Interview with Peter Stefanovic - The Weekend Today Show, Nine

  • Transcript, E&OE

PETER STEFANOVIC: Weare joined by Foreign Minister Julie Bishop who is up in my hood in Cairns. Goodmorning to you this morning Minister. So, half a billion dollars - seems like apretty big pledge - what does it involve?

JULIE BISHOP: Well Peter, this is the singlelargest ever funding boost for coral reef restoration and the protection of theGreat Barrier Reef. It builds on our Reef 2050 plan which we announced in 2015,and it will be used, this half a billion dollars, will be used to improve waterquality here at the Great Barrier Reef, to tackle the coral-eating crown ofthorns starfish, and to make the Reef more resilient to heat stress. The GreatBarrier Reef is not only a great national asset for Australia - and, as yousay, 64,000 jobs, $6.4 billion into the Australian economy, and two milliontourists visit every year – it is also a global living treasure and it is listedon the World Heritage list. So we are determined to restore, to protect, tomaintain the Reef for generations to come.

PETER STEFANOVIC: Minister,how does the Government balance environmental concerns especially in Queenslandwith a pro-mining jobs focus through the Adani coalmine?

JULIE BISHOP: That's precisely what we do – we balanceenvironmental and economic considerations. That's why we're invested in theGreat Barrier Reef restoration. That's why we're also ensuring any miningproposal must go through our very stringent environmental approval process. In thecase of the Carmichael Mine, they have met all the environmental approvals, andthat's why we are consistent on this issue - we can balance environmental needsand economic needs.

PETER STEFANOVIC: Speakingof budget sweeteners, Labor has this morning announced it will save $30 millionby scrapping the tampon tax. Will the Government do the same?

JULIE BISHOP: Peter, we have already made thatproposal. Labor is just announcing what we already proposed, but the point isthis - any change to the GST must be agreed by each state and territorygovernment, and there is no agreement from the states and territories on thisissue.

PETER STEFANOVIC: TheGovernment isn't being pushed by Labor into this the same way it was pushedinto a banking Royal Commission?

JULIE BISHOP: Not at all. Completely different, applesand oranges. In relation to this matter, the GST must have the approval of eachstate and territory before there can be any change, and the states andterritories do not approve this change.

PETER STEFANOVIC: Oneof the other big issues that is being talked about this morning, Minister, newpowers are being proposed for Australia's cyber spy agency - which means ouremails, and bank records, and text messages, all can be secretly accessed. NewsCorp is reporting that the Departments of Home Affairs and Defence are in the earlystage of planning it. Is this something you support?

JULIE BISHOP: I want to assure you there is noplan for the Australian Government to increase the powers of Australian SignalsDirectorate, so that it can collect intelligence against Australians, or accesscovertly the private data of Australians. There is no plan.

PETER STEFANOVIC: Sothis report is wrong?

JULIE BISHOP: I don't know where the report camefrom, but I certainly know that there is no plan for the Government to increasethe powers of the Australian Signals Directorate in that regard. We alreadyhave laws in place that can cover these issues, plus safeguard Australia'sprivacy.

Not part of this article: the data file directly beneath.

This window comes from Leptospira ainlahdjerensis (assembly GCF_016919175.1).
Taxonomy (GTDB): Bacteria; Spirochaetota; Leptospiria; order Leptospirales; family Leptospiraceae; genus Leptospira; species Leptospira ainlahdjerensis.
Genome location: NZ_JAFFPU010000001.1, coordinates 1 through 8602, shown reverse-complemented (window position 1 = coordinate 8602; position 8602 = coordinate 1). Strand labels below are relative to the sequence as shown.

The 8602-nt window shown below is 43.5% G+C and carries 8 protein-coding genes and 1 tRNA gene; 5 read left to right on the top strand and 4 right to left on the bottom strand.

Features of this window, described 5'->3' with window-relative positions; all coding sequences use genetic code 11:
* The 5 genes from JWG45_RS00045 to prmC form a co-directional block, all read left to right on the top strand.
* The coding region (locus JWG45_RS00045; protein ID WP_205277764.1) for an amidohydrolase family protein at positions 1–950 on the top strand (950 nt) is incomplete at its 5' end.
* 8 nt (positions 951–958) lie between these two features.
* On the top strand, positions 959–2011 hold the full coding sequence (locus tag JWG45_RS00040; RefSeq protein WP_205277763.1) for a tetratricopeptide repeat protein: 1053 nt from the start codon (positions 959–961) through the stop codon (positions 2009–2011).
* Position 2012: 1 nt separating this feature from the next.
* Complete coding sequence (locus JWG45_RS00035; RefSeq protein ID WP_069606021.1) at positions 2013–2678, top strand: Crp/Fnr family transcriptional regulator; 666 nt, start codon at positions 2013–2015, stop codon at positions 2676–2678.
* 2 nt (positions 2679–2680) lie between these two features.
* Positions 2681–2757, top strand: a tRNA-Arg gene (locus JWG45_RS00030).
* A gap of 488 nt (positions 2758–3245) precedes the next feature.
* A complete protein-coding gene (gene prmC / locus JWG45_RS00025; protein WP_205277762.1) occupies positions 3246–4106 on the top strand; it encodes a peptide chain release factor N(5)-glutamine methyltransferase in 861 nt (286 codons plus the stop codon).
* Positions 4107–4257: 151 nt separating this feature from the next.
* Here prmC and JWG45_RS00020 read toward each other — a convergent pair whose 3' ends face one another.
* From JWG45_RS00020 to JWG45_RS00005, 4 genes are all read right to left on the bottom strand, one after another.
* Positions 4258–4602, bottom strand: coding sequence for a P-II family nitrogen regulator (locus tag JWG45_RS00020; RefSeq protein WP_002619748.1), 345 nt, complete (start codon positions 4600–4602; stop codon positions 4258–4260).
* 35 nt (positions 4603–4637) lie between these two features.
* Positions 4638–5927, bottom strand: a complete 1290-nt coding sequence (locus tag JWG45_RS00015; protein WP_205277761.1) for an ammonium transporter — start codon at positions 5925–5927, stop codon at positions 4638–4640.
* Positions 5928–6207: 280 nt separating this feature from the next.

PETER STEFANOVIC: Doyou believe in any way, is there a national security gap, at all?

JULIE BISHOP: I don't believe there is. Icertainly have not been made aware of one. We have in place very robustnational security laws. We have provided record funding to our security andintelligence agencies, but there is no plan for the Government to increase thepowers of the Australian Signals Directorate to collect intelligence againstAustralians, or to covertly collect private data, or access private data ofAustralians.

JULIE BISHOP: Minister, earlier this week thePrime Minister announced a $3.2 billion funding package for Western Australia'sroads and public transport. Yesterday a $50 million redevelopment of PortBotany in Sydney. Are we gearing up for an election this year?

JULIE BISHOP: We're gearing up for a budget - that'swhat is coming. On the 8th of May there will be a Budget.

PETER STEFANOVIC: Whatabout beyond the budget?

JULIE BISHOP: There will be an election in 2019,but this is an announcement. Today for example, plus the announcements inWestern Australia, all to protect Australia, to boost our economy, to keep ussafe, to ensure that we are a prosperous nation. That is what our Budget isaimed to do. These are announcements in the lead up to the 2018 Budget, aheadof a 2019 election.

JULIE BISHOP: Okay, just finally, the executivesat AMP are meeting today. It's an emergency meeting. Any suggestions on whatshould happen there?

JULIE BISHOP: I'm not aware of the details of whythey are meeting. Most certainly the Royal Commission has exposed a series ofvery disturbing allegations, and I'm assuming that AMP is seeking to respond insome way publicly. It will need to do so to restore confidence in one of ourmost important institutions.

PETER STEFANOVIC: Doyou believe any more heads should roll?

JULIE BISHOP: Well, I will wait to see the outcomesof the Royal Commission. The Royal Commission is under way. It hasn't made anyfindings. It hasn't handed down its recommendations. I think it would be wiseto wait until those recommendations have been provided.

PETER STEFANOVIC: ForeignMinister Julie Bishop joining us this morning from Cairns where $500 million hasbeen pledged as part of this Budget to save the Great Barrier Reef. Minister, thank you for your time.

JULIE BISHOP: Thank you.

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